US President Donald Trump may require less than four hours’ sleep a night, but for the rest of us, not enough shut-eye can send our body clock into a tailspin.
While studies have shown that Tuesday morning and Friday afternoon tend to be our most and least productive times, individual circadian rhythms can vary widely. Remote working offers all of us the chance to work, rest and play in sync with our bodies, rather than the demands of the traditional working week.
“As long as people are accessible when clients or team members need them, those who prefer to get non-client facing work such as research, planning or strategising done out of office hours can do so, playing to their own body clock and circadian rhythm to maximise personal productivity,” says Aliya Vigor-Robertson, co-founder of consultancy JourneyHR.
Yet working online throughout the day, as well as in the early morning and late evening, can not only impact on productivity and creativity, but may also trigger a higher level of burnout, she believes.
Zooming in on the bright lights
While many organisations have found remote working plays to the strengths of quieter, less gregarious staff, who enjoy working independently and with minimum input from managers and colleagues, being starved of an audience can be very hard for an office extrovert.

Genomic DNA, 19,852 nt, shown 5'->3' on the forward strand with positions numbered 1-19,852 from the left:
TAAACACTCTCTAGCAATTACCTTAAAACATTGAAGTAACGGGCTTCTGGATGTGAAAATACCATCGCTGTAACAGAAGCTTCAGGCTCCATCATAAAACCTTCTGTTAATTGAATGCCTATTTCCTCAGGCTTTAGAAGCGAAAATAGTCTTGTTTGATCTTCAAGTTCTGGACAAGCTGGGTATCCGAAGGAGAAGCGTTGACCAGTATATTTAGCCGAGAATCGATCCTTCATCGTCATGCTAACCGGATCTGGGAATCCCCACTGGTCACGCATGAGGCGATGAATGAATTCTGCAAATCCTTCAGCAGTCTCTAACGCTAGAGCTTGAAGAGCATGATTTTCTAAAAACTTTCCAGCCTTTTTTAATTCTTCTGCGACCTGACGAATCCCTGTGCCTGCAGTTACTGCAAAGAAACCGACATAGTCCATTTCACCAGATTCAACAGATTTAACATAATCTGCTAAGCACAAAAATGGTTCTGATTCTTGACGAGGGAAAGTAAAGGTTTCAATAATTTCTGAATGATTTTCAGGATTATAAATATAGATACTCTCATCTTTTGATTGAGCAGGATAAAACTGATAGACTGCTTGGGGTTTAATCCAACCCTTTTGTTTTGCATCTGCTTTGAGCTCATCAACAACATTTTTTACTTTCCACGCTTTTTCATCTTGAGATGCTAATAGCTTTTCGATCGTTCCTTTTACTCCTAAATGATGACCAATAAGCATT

Allowing louder team members to regularly host or even lead some of the more workaday Zoom meetings can help boost their morale and, with time, even the most outgoing, sociable employee can learn to love remote working, says John Hackston, head of thought leadership at business psychology provider Myers-Briggs.
“Working remotely does not have to mean being removed from people or from the buzz of social interaction and, provided they are still able to connect with and get their energy from other people and the outside environment, working from home can be positive,” he says.
“Things that will benefit these types include creating a stimulating work environment, with background music and lots of visual input, being able to take regular breaks and feeling connected to the outside world. Going for a run or a walk, enjoying the garden or even walking round the house can all help.”
Playing to your own body clock and circadian rhythm can maximise personal productivity
While both the early bird and night owl can use the freedom of remote work to explore their own body clock and enhance their personal productivity, there may be a problem with managers who stick to the old ways.
“In reality, it all depends on how flexible an organisation is,” says Hackston. “When a team has a mandatory video conference call at 8.30 every morning, remote working may not suit individual needs as well as it could otherwise do.”
Losing sleep over Circadian rhythm disorders
With misaligned circadian rhythms a known contributory factor to obesity, heart disease and even cancer, sleep deprivation, which costs the UK economy some £40 billion a year, affects us all profoundly.
Brendan Street, professional head of emotional wellbeing at Nuffield Health, warns that despite the many positives of remote working, it may also lead to some of the chronic physical and emotional problems long associated with shift work.
While the natural body clock is, he says, designed to “make us more alert in the morning and drowsier at night”, this can be thrown by unpredictable working hours and a lack of structure in our sleep-wake patterns.